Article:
Even though it isn’t always clear what to do in a difficult situation, one thing is certain. Nobody claiming to hold faith has any right to diminish another. I’m no theologian, but I know one thing, as sure as I’m sitting here. God has an open door policy. Everyone is welcome to walk through.

The other night in a dream, someone told me, “You can either have a project …or be the project.”

In other words, always be doing something constructive with your life or somebody will come along, make you their project and try to “fix” you.

In the news today, a New Jersey public school principal was transferred after a misspelled sign in front of the school went viral. A custodian had changed the sign at an entrance not used by staff, so no one noticed it for a week.

It was startling to see such a sign in front of a school, but the venomous reaction to it really surprised me. Ironically, people making comments on the article seemed unaware of their own spelling errors. One man wrote that he was “dumfounded” by the mistake.

Another pointed out that she had seen such errors as well on the “bulleting board” at her son’s school. She said this was “indicitive” of the crisis in the educational system in general. More than one commenter said it really wasn’t the “principle’s” fault, but the “parens.”

Seems like we always want to make the other person our project.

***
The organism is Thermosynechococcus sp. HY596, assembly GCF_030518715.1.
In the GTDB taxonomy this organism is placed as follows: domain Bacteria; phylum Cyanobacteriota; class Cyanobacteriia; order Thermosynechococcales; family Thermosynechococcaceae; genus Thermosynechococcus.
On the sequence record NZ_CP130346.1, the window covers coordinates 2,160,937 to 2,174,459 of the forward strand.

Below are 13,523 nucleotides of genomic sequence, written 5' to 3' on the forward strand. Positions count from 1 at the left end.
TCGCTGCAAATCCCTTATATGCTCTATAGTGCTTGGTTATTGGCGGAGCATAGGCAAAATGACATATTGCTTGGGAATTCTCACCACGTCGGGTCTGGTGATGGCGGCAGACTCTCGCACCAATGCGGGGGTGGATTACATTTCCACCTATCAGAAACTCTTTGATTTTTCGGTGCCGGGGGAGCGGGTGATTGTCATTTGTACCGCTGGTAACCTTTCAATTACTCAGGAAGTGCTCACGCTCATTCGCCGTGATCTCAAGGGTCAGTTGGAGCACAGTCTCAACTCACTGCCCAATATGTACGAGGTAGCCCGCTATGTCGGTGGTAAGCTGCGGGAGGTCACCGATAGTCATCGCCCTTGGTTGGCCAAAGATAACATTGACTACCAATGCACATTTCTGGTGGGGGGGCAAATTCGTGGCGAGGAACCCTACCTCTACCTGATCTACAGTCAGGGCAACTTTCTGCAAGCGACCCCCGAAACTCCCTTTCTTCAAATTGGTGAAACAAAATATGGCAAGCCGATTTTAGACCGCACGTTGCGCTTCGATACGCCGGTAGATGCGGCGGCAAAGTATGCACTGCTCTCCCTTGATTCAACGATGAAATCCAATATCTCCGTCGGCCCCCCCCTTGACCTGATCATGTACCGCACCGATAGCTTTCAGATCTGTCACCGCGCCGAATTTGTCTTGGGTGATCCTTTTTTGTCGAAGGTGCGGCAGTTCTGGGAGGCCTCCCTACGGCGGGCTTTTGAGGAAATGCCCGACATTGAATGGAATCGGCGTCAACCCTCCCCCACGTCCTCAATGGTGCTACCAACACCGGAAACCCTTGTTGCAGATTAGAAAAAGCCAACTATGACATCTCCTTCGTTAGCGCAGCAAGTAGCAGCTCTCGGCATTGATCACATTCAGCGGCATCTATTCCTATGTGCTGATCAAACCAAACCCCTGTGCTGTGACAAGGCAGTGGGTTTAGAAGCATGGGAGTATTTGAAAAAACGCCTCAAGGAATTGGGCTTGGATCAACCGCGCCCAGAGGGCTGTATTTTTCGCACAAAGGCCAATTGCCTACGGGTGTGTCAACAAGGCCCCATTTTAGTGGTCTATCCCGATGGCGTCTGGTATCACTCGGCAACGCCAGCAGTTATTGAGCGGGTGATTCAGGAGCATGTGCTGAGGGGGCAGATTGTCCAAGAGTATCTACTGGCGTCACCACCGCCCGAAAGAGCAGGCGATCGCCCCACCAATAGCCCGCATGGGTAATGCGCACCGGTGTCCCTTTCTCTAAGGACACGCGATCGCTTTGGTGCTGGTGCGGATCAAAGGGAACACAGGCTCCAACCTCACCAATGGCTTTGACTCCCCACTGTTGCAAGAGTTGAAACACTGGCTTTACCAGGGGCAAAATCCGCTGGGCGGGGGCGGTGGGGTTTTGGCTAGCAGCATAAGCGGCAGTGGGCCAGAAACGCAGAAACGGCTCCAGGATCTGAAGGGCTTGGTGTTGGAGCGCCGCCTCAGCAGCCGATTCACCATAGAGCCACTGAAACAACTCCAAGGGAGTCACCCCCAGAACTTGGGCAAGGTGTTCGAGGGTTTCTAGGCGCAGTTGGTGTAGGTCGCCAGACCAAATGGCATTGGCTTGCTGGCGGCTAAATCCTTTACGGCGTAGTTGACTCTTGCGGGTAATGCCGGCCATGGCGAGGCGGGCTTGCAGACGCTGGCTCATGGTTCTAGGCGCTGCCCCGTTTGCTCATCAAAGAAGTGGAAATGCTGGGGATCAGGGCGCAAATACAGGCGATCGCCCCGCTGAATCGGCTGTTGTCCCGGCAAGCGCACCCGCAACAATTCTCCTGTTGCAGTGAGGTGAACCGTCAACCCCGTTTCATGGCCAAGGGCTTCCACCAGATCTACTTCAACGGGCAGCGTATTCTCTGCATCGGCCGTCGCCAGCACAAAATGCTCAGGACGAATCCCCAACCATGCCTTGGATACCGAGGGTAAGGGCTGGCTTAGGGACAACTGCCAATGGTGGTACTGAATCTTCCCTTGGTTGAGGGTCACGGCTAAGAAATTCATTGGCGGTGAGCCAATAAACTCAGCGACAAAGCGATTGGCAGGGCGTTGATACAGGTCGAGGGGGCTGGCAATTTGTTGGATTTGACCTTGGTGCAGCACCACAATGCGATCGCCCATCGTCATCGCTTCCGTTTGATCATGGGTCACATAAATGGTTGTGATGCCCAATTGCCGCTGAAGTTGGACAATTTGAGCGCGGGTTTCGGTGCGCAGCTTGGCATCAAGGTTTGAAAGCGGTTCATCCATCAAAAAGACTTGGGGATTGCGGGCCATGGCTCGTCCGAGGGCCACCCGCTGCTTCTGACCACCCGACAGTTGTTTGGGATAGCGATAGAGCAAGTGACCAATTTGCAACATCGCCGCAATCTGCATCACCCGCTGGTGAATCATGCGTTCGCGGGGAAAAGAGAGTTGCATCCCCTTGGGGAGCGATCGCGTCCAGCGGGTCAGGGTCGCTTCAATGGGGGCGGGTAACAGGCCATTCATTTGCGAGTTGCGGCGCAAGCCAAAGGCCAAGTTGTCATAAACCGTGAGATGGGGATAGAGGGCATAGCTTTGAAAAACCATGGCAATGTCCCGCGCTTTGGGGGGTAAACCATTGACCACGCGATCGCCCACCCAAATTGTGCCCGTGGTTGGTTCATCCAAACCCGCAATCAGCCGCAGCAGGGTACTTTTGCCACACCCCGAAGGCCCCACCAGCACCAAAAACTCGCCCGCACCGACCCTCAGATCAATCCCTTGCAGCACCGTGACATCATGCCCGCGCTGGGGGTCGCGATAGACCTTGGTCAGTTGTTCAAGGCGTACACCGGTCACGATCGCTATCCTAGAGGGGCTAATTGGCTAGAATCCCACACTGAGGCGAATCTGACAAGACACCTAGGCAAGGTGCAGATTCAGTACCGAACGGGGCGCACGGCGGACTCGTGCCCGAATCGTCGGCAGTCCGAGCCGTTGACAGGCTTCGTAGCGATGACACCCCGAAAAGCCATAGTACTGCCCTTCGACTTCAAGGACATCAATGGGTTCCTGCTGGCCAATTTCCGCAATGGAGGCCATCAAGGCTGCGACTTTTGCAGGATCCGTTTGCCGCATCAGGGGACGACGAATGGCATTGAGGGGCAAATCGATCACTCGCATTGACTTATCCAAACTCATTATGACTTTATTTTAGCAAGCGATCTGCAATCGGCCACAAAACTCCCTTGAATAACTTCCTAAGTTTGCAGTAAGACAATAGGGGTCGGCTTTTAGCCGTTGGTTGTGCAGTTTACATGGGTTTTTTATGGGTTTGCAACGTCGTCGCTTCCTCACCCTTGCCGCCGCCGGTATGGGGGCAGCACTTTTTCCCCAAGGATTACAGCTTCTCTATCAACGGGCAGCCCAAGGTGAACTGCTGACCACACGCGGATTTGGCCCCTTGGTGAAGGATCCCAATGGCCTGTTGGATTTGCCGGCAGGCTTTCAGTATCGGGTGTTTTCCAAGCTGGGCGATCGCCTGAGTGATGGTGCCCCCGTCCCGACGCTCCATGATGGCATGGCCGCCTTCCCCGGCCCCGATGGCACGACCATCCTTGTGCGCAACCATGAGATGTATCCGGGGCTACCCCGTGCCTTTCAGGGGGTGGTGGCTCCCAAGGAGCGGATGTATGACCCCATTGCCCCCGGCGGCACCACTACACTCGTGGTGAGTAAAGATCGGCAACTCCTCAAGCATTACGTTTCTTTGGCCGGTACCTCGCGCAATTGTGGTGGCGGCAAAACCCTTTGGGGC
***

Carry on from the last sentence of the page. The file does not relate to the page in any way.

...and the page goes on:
Instead of throwing stones, maybe someone could offer to help the custodian with reading comprehension. Everyone wants to assign blame but nobody has anything helpful to say. Isn’t it possible to reach out with compassion instead? That would be a great project for the commenters to take on.

My goal for the new year is to always have a productive, constructive project. That way, nobody will take it upon themselves to make me their project. Here’s wishing you all a happy, healthy, joyful new year with positive projects and prayers aplenty!

“Let me see if I’ve got this straight,” the police officer said, hiking up his pants and pacing slowly. “I just want to make sure I understand the situation.” It seemed as if he was talking to a jury, not a family that had just lost a loved one, minutes ago.

He was training a new officer, and it became clear that he was trying to impress the rookie with his “command” of the scene.

As he spoke, I realized that I knew this man.

“I don’t know if you remember me,” I said, and told him my name. “We went to high school together.”

He shrugged slightly, smirked and widened his eyes dramatically. “Geez. You got so big!” he said to me. He laughed as if to say, I’m so bad to say that, but it’s true!

Silently seething, I almost reflexively responded that I’d just had a child, but I realized you should never justify yourself. Bad behavior is just that. It’s unacceptable.

Outwardly calm, I did the math in my head. He could make this process even more painful if I got up in his grill, as we say in Jersey. Which I so wanted to do.

“You’re not one to talk, bud,” I said, pointing to the burgeoning buttons on his uniform, which might have fit a few years ago. But at this point, he looked like a sausage in a casing.

We semi-smiled and chuckled mirthlessly, knowing we’d both just insulted the heck out of each other, but tacitly agreeing to call it a draw.